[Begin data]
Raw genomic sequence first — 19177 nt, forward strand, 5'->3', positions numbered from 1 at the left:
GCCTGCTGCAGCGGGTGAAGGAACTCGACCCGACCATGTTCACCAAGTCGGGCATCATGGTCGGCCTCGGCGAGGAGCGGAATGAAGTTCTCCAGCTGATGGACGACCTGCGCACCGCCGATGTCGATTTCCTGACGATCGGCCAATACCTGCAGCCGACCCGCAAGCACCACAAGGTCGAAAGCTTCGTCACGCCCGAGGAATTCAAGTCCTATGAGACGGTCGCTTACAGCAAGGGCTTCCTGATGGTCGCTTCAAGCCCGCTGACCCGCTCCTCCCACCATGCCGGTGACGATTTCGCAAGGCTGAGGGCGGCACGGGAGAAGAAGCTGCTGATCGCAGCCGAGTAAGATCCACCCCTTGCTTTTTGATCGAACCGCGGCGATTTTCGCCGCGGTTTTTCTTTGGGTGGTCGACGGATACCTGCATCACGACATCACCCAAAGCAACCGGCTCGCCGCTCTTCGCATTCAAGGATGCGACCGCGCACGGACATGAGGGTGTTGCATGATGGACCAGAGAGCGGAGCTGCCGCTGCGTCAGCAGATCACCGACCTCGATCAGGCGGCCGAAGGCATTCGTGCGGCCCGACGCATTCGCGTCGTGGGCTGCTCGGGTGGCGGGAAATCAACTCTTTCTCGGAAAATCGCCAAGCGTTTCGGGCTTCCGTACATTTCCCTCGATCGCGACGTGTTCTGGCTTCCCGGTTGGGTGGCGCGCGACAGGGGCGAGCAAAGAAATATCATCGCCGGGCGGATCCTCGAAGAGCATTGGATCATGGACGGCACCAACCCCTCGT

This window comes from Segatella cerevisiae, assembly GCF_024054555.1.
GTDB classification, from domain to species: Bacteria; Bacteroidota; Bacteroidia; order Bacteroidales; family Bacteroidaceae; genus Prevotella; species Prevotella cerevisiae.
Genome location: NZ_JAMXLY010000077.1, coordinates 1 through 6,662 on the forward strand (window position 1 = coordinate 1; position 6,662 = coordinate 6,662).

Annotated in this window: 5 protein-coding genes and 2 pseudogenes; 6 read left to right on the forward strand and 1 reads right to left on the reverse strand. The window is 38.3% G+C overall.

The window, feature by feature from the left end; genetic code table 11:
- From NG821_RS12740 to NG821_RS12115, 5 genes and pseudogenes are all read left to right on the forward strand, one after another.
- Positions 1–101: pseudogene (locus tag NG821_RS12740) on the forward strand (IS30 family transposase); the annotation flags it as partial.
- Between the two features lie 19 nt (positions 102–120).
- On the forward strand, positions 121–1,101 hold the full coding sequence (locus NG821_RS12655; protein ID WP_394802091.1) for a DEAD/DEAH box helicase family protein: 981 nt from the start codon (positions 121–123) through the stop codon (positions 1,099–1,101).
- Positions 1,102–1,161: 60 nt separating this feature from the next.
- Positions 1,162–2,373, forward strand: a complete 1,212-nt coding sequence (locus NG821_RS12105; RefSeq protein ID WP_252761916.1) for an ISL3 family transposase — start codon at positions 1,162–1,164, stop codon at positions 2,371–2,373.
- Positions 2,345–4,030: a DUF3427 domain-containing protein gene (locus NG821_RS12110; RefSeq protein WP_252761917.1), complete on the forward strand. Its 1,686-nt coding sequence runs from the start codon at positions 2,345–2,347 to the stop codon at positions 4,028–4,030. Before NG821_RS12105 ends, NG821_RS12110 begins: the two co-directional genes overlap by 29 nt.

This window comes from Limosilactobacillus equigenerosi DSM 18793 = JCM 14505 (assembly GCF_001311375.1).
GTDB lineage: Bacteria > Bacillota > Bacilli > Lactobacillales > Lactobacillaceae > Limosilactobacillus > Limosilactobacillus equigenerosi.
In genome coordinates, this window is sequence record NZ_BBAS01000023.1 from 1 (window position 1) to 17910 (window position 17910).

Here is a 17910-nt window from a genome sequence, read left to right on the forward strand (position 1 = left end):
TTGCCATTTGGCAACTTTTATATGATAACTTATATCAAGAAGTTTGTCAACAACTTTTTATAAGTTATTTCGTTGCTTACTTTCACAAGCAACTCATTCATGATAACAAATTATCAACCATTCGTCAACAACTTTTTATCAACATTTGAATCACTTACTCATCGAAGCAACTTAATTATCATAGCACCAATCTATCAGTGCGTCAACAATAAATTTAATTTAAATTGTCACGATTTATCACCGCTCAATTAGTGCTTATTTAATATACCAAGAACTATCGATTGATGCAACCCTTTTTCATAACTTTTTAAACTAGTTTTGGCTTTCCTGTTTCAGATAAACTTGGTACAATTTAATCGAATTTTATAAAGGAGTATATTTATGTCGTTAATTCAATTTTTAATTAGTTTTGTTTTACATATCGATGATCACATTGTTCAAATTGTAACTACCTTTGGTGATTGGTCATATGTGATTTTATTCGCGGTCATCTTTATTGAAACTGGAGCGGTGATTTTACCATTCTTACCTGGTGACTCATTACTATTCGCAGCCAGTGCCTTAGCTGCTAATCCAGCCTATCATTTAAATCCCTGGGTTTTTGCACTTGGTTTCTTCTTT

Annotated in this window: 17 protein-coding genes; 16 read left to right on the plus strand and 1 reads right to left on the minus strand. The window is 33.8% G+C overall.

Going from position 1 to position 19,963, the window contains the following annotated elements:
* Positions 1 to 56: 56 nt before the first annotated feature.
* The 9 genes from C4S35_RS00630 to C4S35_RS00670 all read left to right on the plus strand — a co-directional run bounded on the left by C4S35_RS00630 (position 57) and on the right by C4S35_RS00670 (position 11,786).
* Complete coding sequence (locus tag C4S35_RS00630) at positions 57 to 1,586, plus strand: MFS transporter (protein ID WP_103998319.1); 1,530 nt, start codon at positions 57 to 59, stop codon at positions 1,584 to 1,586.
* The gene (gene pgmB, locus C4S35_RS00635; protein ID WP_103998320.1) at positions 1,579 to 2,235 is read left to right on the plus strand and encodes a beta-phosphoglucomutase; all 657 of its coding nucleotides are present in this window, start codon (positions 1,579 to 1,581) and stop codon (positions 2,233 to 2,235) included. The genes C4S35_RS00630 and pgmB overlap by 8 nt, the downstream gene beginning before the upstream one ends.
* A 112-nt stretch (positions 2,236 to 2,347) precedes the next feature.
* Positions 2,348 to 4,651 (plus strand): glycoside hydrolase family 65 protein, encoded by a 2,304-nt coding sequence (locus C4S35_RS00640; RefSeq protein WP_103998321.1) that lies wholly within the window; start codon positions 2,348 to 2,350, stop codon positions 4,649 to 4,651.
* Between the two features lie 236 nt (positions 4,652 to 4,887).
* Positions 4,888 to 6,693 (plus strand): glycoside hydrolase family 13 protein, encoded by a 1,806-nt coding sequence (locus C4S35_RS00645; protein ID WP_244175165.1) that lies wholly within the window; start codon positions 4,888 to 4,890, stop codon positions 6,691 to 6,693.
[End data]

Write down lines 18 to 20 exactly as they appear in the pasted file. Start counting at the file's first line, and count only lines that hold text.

Here is a 17910-nt window from a genome sequence, read left to right on the forward strand (position 1 = left end):
TTGCCATTTGGCAACTTTTATATGATAACTTATATCAAGAAGTTTGTCAACAACTTTTTATAAGTTATTTCGTTGCTTACTTTCACAAGCAACTCATTCATGATAACAAATTATCAACCATTCGTCAACAACTTTTTATCAACATTTGAATCACTTACTCATCGAAGCAACTTAATTATCATAGCACCAATCTATCAGTGCGTCAACAATAAATTTAATTTAAATTGTCACGATTTATCACCGCTCAATTAGTGCTTATTTAATATACCAAGAACTATCGATTGATGCAACCCTTTTTCATAACTTTTTAAACTAGTTTTGGCTTTCCTGTTTCAGATAAACTTGGTACAATTTAATCGAATTTTATAAAGGAGTATATTTATGTCGTTAATTCAATTTTTAATTAGTTTTGTTTTACATATCGATGATCACATTGTTCAAATTGTAACTACCTTTGGTGATTGGTCATATGTGATTTTATTCGCGGTCATCTTTATTGAAACTGGAGCGGTGATTTTACCATTCTTACCTGGTGACTCATTACTATTCGCAGCCAGTGCCTTAGCTGCTAATCCAGCCTATCATTTAAATCCCTGGGTTTTTGCACTTGGTTTCTTCTTT

Annotated in this window: 17 protein-coding genes; 16 read left to right on the plus strand and 1 reads right to left on the minus strand. The window is 33.8% G+C overall.